The US Government is dropping its support for Yemen’s embattled president and is helping negotiate his departure, a newspaper reported today, citing US and Yemeni officials.
Washington has long supported President Ali Abdullah Saleh, who has been in power since 1978, and the administration of President Barack Obama has largely refrained from criticising him in public.
But US officials have told allies that they see Mr Saleh’s position as untenable due to the widespread protests, and believe he should leave office.
Negotiations over Mr Saleh’s departure began more than a week ago, The New York Times reports.
The talks centre on a proposal for Mr Saleh to surrender power to a provisional government under his vice-president until there can be new elections. That principle “is not in dispute”, an unnamed Yemeni official told the US newspaper, but the timing has to be worked out.
Washington’s goal is for the US conterterrorism operation in Yemen to remain unaffected, the Times reported.
The ongoing clashes between Mr Saleh and the protesters “has had a direct adverse impact on the security situation throughout the country”, an unnamed US official told the Times.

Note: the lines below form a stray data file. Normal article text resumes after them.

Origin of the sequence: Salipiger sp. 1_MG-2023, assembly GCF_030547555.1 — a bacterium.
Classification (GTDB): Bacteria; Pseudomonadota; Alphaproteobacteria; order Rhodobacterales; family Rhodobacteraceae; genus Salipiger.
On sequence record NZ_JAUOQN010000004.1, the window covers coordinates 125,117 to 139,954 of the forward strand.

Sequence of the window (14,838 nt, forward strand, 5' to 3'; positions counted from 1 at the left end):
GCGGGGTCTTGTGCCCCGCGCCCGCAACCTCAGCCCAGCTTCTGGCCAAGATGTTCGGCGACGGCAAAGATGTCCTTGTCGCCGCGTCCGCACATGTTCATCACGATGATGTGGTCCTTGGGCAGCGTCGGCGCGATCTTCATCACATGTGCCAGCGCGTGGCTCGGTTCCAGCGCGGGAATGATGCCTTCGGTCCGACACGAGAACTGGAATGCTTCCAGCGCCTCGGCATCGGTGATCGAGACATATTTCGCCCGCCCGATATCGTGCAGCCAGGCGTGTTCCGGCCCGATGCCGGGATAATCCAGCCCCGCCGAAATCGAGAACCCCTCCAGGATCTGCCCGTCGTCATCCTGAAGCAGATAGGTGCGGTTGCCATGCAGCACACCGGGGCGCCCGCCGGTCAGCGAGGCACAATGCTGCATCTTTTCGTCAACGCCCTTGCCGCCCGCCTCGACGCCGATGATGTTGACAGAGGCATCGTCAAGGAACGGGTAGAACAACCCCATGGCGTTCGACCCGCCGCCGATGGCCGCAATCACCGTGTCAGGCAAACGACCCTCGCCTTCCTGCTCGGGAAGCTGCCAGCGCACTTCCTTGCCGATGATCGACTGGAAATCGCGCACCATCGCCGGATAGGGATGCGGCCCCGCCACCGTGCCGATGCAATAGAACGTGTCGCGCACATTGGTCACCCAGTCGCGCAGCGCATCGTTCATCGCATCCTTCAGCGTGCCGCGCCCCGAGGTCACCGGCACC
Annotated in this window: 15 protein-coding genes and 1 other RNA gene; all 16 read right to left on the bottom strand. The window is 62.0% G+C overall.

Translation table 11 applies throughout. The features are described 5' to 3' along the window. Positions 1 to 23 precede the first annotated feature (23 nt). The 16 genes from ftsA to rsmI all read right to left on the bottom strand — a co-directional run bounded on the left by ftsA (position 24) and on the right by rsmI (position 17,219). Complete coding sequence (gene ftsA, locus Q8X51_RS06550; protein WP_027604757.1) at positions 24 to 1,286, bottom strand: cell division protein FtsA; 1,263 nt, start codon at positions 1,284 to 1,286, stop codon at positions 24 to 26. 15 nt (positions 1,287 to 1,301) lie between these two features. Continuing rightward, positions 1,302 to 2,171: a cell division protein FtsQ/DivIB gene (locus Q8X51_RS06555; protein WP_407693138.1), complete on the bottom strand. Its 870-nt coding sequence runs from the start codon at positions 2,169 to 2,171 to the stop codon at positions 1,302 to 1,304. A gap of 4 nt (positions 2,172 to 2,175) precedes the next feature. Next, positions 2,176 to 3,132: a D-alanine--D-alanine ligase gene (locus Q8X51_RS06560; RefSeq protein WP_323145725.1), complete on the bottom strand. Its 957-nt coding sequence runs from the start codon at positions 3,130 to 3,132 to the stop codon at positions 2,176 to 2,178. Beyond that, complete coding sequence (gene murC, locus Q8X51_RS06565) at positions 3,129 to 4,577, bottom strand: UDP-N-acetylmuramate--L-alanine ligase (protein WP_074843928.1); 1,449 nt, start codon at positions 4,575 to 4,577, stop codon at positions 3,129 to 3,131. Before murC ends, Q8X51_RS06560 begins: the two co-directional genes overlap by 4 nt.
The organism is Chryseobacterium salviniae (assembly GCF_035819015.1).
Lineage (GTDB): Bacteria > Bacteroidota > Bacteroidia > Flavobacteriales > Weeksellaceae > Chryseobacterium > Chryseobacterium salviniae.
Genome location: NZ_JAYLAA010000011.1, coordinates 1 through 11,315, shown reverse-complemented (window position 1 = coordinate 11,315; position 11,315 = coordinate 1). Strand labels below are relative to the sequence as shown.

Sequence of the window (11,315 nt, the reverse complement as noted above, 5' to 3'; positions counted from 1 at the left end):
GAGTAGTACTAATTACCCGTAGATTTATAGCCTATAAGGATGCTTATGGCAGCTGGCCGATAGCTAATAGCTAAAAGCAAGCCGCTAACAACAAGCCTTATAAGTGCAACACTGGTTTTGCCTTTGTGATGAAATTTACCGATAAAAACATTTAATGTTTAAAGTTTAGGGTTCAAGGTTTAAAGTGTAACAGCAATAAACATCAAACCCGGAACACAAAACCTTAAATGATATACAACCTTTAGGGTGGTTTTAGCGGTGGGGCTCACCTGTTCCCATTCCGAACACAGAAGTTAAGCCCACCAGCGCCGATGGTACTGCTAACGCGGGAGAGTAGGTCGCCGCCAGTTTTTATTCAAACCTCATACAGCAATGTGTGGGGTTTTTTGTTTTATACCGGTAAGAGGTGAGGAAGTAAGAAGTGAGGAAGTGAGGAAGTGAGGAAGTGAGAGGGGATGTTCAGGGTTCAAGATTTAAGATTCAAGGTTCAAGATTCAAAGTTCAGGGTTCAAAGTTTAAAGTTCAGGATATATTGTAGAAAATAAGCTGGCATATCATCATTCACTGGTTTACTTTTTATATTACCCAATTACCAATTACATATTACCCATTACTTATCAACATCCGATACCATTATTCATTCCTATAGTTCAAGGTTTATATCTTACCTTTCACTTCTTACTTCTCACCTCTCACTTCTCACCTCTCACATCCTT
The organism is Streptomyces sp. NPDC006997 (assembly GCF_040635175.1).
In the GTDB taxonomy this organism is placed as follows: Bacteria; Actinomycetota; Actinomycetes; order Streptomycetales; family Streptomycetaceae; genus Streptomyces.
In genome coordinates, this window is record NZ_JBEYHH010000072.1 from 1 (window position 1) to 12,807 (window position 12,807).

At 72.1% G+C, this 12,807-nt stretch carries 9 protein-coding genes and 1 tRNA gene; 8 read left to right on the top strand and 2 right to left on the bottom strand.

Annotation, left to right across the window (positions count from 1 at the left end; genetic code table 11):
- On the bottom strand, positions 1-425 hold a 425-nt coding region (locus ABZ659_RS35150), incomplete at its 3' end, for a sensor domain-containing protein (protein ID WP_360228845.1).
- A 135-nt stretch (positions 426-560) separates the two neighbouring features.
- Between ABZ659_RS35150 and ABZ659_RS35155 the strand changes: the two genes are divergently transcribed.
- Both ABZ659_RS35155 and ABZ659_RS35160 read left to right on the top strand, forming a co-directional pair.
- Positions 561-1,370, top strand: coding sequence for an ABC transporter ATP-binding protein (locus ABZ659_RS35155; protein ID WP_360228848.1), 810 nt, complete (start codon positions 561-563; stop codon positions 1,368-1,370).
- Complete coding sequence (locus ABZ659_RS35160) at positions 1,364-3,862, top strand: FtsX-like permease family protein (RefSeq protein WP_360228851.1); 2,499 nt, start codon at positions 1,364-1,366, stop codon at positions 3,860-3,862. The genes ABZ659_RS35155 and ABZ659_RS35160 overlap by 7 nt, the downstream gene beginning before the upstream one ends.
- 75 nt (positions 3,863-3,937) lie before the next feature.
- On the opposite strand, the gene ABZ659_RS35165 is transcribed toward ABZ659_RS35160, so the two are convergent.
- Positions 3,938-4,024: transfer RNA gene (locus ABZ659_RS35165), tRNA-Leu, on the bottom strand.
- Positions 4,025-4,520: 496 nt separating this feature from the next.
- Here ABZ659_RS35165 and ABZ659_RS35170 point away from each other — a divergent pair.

“Groups of various stripes – al-Qaeda, Houthis, tribal elements, and secessionists – are exploiting the current political turbulence and emerging fissures within the military and security services for their own gain,,” the official told the newspaper.
“Until President Saleh is able to resolve the current political impasse by announcing how and when he will follow through on his earlier commitment to take tangible steps to meet opposition demands, the security situation in Yemen is at risk of further deterioration,” the US official said.
Yemeni police today killed an anti-regime protester and wounded scores more on, medics and witnesses said, as Mr Saleh called for an end to protests demanding that he step down.
The protestor’s death took the toll to nearly 100 from the crackdown on protests that erupted in the Arabian Peninsula country in late January, according to international human rights watchdogs. Agencies